East Bay is for the Birds
October 12, 2020
by Manuel Oliva, Point Blue Chief Executive Officer
This has been a year like no other, one that has challenged each of us on so many levels. For me, one of the biggest challenges has been a separation from community. So as our annual Rich Stallcup Bird-A-Thon approached, I was excited to form my own team and spend the day outside observing the birds of the East Bay. I chose the team name Oystercatchers as a tribute to all who came before and helped create this wonderful event, which has been part of the spirit of Point Blue from the beginning.
Ready with masks, the team was excited to come together last Saturday. Led by two of our expert staff, Julian Woods and Meredith Elliott, we began our day before sunrise in the Berkeley Hills. The other members of our team included David Myles, Josh Dietrich, and myself. After a bit of coffee and checking the air quality, as well as our Sibley Guide one more time, we finalized our itinerary: Start in the hills, work our way down to the Berkeley Marina, head to Merritt Lake in the middle of Oakland, up once more to the hills and end in the marshlands of Oakland.
I think of birding as a similar experience to scuba diving – you immerse yourself in the environment and dedicate yourself to observation. The observation is not just of birds, but also the environment that they inhabit – the very same one we do. These moments of immersion are powerful reminders to me of why Point Blue’s work to protect biodiversity and ecosystems is so important, not just for our health and wellbeing, but because it nurtures us.
As we began our day of birding I was struck by how the early morning multitude of songs seemed almost deafening at first, but I soon began to zero in and hear the unique calls of a few species around me, such as the Dark-eyed Junco, the Hermit Thrush and the California Scrub Jay (that last one is hard to miss). And then there were those moments where everything seemed eerily quiet as we silently watched a Virginia Rail explore a nearby pond, or tried not to scare off a Great Horned Owl that landed on a branch right above us. The hills were abundant with birds and although we considered staying longer, we wanted to find some seabirds, so we headed to the Berkeley Marina.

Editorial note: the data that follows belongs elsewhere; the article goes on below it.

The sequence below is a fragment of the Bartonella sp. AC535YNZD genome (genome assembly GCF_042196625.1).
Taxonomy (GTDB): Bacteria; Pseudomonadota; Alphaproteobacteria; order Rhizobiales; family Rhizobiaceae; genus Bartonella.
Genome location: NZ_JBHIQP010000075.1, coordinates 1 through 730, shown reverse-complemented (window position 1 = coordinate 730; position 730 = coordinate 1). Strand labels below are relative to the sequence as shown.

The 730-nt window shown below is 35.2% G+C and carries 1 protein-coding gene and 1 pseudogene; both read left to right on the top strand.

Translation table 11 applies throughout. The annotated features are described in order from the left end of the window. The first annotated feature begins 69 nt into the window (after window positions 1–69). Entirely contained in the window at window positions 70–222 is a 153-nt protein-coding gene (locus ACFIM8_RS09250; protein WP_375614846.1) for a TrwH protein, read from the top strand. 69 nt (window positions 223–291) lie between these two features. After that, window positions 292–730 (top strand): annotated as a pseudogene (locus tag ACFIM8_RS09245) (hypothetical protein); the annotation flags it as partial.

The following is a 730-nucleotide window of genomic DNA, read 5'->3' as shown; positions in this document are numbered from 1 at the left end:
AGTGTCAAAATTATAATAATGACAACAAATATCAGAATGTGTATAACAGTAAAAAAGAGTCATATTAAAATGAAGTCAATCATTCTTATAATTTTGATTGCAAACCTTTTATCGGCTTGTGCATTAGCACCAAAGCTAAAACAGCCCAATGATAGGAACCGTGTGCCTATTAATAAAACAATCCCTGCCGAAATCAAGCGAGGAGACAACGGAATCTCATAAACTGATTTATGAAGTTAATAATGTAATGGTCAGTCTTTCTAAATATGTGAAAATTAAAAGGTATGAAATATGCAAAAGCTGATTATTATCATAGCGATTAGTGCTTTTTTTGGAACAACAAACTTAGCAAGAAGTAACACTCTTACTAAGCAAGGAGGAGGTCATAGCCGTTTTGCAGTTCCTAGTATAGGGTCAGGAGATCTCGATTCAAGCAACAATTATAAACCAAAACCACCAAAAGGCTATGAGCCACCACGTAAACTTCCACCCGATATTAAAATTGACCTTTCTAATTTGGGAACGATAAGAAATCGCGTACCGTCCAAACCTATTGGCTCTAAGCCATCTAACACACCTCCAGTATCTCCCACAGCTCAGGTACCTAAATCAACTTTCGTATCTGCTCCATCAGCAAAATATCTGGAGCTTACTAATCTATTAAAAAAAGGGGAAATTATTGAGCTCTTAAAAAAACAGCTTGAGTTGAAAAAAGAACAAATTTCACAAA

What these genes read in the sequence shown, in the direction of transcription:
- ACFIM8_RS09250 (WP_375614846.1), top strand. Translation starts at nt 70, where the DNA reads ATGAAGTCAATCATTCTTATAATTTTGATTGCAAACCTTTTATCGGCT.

At the marina, we were welcomed by the expected Canada Geese and Western Gulls. We quickly found ourselves under the watchful gaze of a few Black Crowned Night Herons in the trees along our path. At the edge of the marina we recorded quite a few sightings, including the Brown Pelican, the American Coot and a Pelagic Cormorant. When we finally found three Black Oystercatchers sitting along the sea wall, I felt like we truly earned our team’s name.
Lake Merritt and the hills around Oakland were our next stops, and although we didn’t find as many birds as we hoped, each provided some great experiences. We met a fellow birder at Lake Merritt who briefly explained the types of birds she has seen around the lake and even offered to search with us for a while. Her stories of learning to observe and care for the wildlife (including a female American white pelican named Hank) around the lake was a testament to the power that nature can have for all of us.
We finished our day at Arrowhead Marsh in Oakland and counted lots of shorebirds, including the Black-bellied Plover, Willets and Marbled Godwits. The few minutes I was able to clearly follow a Ridgway’s Rail walk along the dense vegetation of the marsh was an experience I won’t soon forget.
Our final count was 90 species! And as we sat on the boardwalk of the marsh verifying our count and watching the sun flicker on the horizon, everything felt right. We shared our stories and laughed. We felt physically tired but spiritually rejuvenated having spent the day doing what we love.
Bird-A-Thon is a celebration of the work that our staff do every day, observing nature and developing the science that will help us preserve nature for many generations and many Bird-A-Thons to come.
To our staff I am grateful for all of your hard work and dedication. To all of our supporters and followers, thank you for your encouragement. To all birders, thank you for your passion.
Great Horned Owl; California Scrub Jay; California Towhee; Acorn Woodpecker; Anna’s Hummingbird; American Robin; Red-shouldered Hawk; American Crow; Wrentit; Chestnut-backed Chickadee; Hermit Thrush; Black Phoebe; Oak Titmouse; Bushtit; Wilson’s Warbler; Dark-eyed Junco; Fox Sparrow; Warbling Vireo; Song Sparrow; Spotted Towhee; Wild Turkey; Nuttall’s Woodpecker; Hairy Woodpecker; Brown Creeper; Hutton’s Vireo; Ruby-crowned Kinglet; Townsend’s Warbler; Steller’s Jay; Virginia Rail; Northern Flicker; Red-breasted Nuthatch; Pacific Wren; Common Raven; House Finch; Bewick’s Wren; Common Yellowthroat; Purple Finch; Golden-crowned Sparrow; White-crowned Sparrow; European Starling; Mallard; Double-crested Cormorant; Belted Kingfisher; Lesser Goldfinch; Lincoln’s Sparrow; Pygmy Nuthatch; Swainson’s Thrush; Red-winged Blackbird; Canada Goose; Cedar Waxwing; Ring-billed Gull; Western Gull; American Coot; American Wigeon; Green-winged Teal; Brown Pelican; Rock Pigeon; Horned Grebe; Osprey; Black-crowned Night-Heron; Great Egret; Black Oystercatcher; Great-blue Heron; Spotted Sandpiper; Pelagic Cormorant; Forster’s Tern; American White Pelican; Western/Clark’s Grebe; Greater/Lesser Scaup; Snowy Egret; Pied-billed Grebe; Ruddy Duck; Western Tanager; Turkey Vulture; Cooper’s Hawk; Band-tailed Pigeon; White-breasted Nuthatch; Northern Mockingbird; Ridgway’s Rail; Northern Harrier; Black-necked Stilt; Killdeer; Willet; Say’s Phoebe; Greater Yellowlegs; Black-bellied Plover; Marbled Godwit; Marsh Wren; Dowitcher; and Mourning Dove.